But the Necessary and Proper Clause is not some legal technicality belonging to the past. As recently as April of 2003, in Jinks v. Richland County, South Carolina, 123 S. Ct 1667 (2003) the Court reaffirmed Congressional power to pass an act based on the Necessary and Proper Clause. Applying McCulloch v. Maryland, the court reiterated that the Necessary and Proper Clause does not demand that an Act of Congress be “absolutely necessary” to the exercise of an enumerated power. Jinks at 1671, citing McCulloch at 414. See also Stewart v. Kahn, 78 U.S. 493 (1871).
So from McCulloch in 1819 to Jinks almost 200 years later, the Court has held its ground that the threshold test for the Necessary and Proper Clause is below absolute necessity. So long as the Congressionally chosen means is rationally related (see chapter on Substantive Due Process, Non-fundamental Rights) to a Constitutionally permitted end, the Necessary and Proper Clause may be properly invoked as the source of Congressional power.
EXAMPLE (1): The Constitution requires Congress to apportion to the states Representation in the House “according to their numbers.” In 1941 a Federal statute was enacted which, when applied in 1990, caused Montana to lose one of the two seats it held in the House of Representatives. Montana sued and the case ended up in the Supreme Court. The Court held that Congressional selection and application of the method by which to apportion Representatives is valid under the Necessary and Proper Cause. While the method and formulas were not themselves necessary – Congress could have chosen others – it was necessary to choose some specific manner of calculation, and Congress did not enter into the task lightly or hastily. See Department of Commerce v. Montana, 503. U.S. 442 (1992).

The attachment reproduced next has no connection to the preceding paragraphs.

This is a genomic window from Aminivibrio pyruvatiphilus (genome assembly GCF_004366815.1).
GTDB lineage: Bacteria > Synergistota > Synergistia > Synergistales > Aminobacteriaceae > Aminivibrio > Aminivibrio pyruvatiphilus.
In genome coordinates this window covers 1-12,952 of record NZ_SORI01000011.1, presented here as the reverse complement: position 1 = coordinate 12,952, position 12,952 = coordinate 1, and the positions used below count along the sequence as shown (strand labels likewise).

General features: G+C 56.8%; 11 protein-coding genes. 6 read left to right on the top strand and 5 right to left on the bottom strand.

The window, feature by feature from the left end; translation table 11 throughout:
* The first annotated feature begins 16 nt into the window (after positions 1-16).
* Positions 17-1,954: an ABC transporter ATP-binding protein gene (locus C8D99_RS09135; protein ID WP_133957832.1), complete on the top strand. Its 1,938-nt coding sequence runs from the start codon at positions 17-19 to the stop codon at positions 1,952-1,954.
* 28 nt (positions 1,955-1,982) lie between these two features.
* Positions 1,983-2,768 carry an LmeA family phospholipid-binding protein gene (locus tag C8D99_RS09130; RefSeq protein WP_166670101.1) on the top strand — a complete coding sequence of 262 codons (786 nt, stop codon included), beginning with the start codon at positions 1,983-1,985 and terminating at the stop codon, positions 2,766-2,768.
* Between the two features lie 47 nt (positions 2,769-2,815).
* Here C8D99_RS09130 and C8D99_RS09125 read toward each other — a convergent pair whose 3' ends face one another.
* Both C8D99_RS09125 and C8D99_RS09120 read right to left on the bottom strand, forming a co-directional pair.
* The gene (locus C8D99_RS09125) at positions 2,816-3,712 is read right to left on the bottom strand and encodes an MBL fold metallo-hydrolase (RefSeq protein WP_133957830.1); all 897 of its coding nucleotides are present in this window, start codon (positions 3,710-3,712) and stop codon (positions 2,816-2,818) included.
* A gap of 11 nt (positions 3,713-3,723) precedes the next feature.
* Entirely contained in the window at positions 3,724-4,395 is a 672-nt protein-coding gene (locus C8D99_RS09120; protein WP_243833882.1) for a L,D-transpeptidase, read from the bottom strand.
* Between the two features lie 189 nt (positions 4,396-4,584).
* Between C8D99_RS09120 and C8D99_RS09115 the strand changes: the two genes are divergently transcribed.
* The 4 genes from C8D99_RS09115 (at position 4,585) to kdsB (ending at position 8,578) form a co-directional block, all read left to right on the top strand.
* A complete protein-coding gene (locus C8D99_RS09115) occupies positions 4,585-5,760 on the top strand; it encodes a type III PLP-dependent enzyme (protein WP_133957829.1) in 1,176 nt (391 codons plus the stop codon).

EXAMPLE (2): Congress is given the power to establish federal courts under the Constitution. Necessarily, some court rules must be established in order to ensure the smooth operation of these courts. Although there is no specific Constitutional provision to that effect, Congress has the power to promulgate these rules, known as the Federal Rules of Civil Procedure (a set of guidelines for how federal civil litigation operates) pursuant to the Necessary and Proper Clause.
What does all this mean? It means that while Congress has only the powers specifically enumerated in the Constitution, Congress may also have other, non-enumerated powers, which are implicitly required to carry out the enumerated powers. It also means that for a case involving the Necessary and Proper Clause, which makes it all the way to the Supreme Court, the outcome is not a foregone conclusion.
The Supreme Court has recognized the fluid nature of Congressional power pursuant to the Necessary and Proper Clause. Instructive here is an excerpt from New York v. United States, 505 U.S. 144, 157 (1992):
"This [Constitutional] framework has been sufficiently flexible over the past two centuries to allow for enormous changes in the nature of government. The Federal Government undertakes activities today that would have been unimaginable to the Framers in two senses; first, because the Framers would not have conceived that any government would conduct such activities; and second, because the Framers would not have believed that the Federal Government, rather than the States, would assume such responsibilities. Yet the powers conferred upon the Federal Government by the Constitution were phrased in language broad enough to allow for the expansion of the Federal Government's role."
In other words, while the Constitutionally enumerated powers granted the Federal government are static, absent a Constitutional amendment, the meaning and scope of those powers must remain sufficiently flexible to allow for enormous changes in the nature of government.
So, the interaction between state and Federal government in our Federal system is a fluid concept, which operates differently as it is applied in different times and different contexts, and over time, Congress’ power has steadily increased in range pursuant to Supreme Court decisions.